US 8015635 B1
A structural bunk system for a sleeper cab or other confined space is provided. The bunk system includes first and second shells that are made by injection molding and are then bonded together. The structural bunk system is secured to the wall of the sleeper cab or other confined space and is adapted to be moved between and upright stowed position and a lowered sleeping or storage position.
1. A structural bunk system comprising a first injection molded shell and a second injection molded shell,
wherein the second injection molded shell includes a plurality of ribs extending downwardly from a bottom surface of the second injection molded shell, and
wherein the second injection molded shell includes a flange edge extending around the second injection molded shell, and
wherein the first injection molded shell includes a flange edge extending around the first injection molded shell and an inner surface, and
the first injection molded shell is bonded to the second injection molded shell along an interface between a rib of the second injection molded shell and
the inner surface of the first injection molded shell and along an interface between the flange edge of the first injection molded shell and
the flange of the second injection molded shell.
2. The structural bunk system of
3. The structural bunk system of
The present invention relates to a structural bunk system for vehicles and, more particularly, to a molded bunk substrate used in an upper bunk application in a vehicle.
Many vehicles, such as large over-the-road trucks, or long-haul tractor-trailers, include a sleeping compartment or other area in which one or more bunks may be placed so that the drivers have a place to sleep or relax during breaks in driving. Traditional construction methods for current bunk systems include metal structures with honeycomb, plywood or cot-like materials.
Current bunk systems having rigid sleeping surfaces are typically very hard and uncomfortable to sleep on or require large cushions or mattresses that take up storage space and add to the weight and cost of the bunk system. Moreover, current bunk systems for vehicle use require multiple pieces that must be mechanically attached using numerous fasteners or twin-sheet thermoformed urethane foam-filled bunks with integral metal structures.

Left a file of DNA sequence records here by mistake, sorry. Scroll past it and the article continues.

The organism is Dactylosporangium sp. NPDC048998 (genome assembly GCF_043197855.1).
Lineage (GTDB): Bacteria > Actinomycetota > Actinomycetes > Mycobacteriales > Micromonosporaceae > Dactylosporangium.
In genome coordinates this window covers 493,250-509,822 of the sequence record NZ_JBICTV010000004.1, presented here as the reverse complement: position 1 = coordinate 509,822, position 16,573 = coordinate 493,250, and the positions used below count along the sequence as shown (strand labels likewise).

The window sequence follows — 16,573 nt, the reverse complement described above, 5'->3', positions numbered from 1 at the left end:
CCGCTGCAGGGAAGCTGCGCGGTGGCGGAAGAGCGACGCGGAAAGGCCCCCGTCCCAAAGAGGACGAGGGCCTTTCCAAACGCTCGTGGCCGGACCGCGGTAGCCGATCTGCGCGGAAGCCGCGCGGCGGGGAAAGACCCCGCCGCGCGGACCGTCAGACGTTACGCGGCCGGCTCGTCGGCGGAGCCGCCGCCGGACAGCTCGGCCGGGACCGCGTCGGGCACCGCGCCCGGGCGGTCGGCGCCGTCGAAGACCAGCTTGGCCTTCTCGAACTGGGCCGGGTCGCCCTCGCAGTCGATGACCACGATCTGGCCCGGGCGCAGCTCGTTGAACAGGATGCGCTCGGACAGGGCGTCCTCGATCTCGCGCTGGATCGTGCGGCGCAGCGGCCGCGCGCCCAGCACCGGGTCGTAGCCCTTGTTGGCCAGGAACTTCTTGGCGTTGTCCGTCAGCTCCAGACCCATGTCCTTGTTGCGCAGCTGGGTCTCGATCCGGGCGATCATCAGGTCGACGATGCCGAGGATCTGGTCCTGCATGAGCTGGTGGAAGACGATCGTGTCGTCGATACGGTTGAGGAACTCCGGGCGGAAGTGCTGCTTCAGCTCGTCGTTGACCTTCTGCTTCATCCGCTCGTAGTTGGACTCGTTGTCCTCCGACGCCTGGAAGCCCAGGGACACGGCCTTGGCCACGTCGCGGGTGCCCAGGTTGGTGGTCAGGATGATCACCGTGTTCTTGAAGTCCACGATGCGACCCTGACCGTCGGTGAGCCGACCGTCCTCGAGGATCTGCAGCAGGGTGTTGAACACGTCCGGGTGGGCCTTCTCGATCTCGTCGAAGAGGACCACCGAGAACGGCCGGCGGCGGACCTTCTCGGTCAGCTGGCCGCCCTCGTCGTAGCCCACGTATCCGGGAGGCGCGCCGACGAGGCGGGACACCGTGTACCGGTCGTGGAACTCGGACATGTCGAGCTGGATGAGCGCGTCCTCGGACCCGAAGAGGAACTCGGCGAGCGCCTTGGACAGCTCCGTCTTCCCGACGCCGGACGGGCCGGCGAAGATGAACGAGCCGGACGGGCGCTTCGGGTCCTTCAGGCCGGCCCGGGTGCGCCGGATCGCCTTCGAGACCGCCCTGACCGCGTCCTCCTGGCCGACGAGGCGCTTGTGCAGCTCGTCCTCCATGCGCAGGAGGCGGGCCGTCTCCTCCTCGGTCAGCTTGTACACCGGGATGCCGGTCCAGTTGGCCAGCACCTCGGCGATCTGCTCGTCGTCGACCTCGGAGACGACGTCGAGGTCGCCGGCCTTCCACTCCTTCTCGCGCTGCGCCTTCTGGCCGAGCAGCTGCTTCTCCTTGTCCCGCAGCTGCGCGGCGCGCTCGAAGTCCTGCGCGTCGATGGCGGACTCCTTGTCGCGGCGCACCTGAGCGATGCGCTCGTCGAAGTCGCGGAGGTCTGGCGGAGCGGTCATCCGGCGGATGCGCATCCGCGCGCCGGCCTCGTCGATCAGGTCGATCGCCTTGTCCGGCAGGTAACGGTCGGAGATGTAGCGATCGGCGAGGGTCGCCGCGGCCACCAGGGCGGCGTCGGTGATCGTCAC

A need still exists for a bunk arrangement, particularly an upper bunk, that can be compactly and conveniently stored within the vehicle so as to provide extended storage place, as well as a convenient and comfortable sleeping surface.
An object of the present invention is to provide a structural bunk system, particularly an upper bunk, for supporting dynamic and static loads of an occupant in a vehicle application.
Another object of the present invention is to provide a comfortable supportive bunk system for vehicles that is both light weight and low cost.
Yet another object of the present invention is to provide a structural bunk system that offers unique advantages over current bunk systems.
The present invention provides a simple method of constructing a structural bunk system that permits both the top and bottom sides of the bunk to be visually acceptable. In addition to improved aesthetic properties, the present invention requires fewer components, is lighter in weight, and is less expensive than currently-used bunk systems.
The invention will be described with reference to the following drawings, wherein: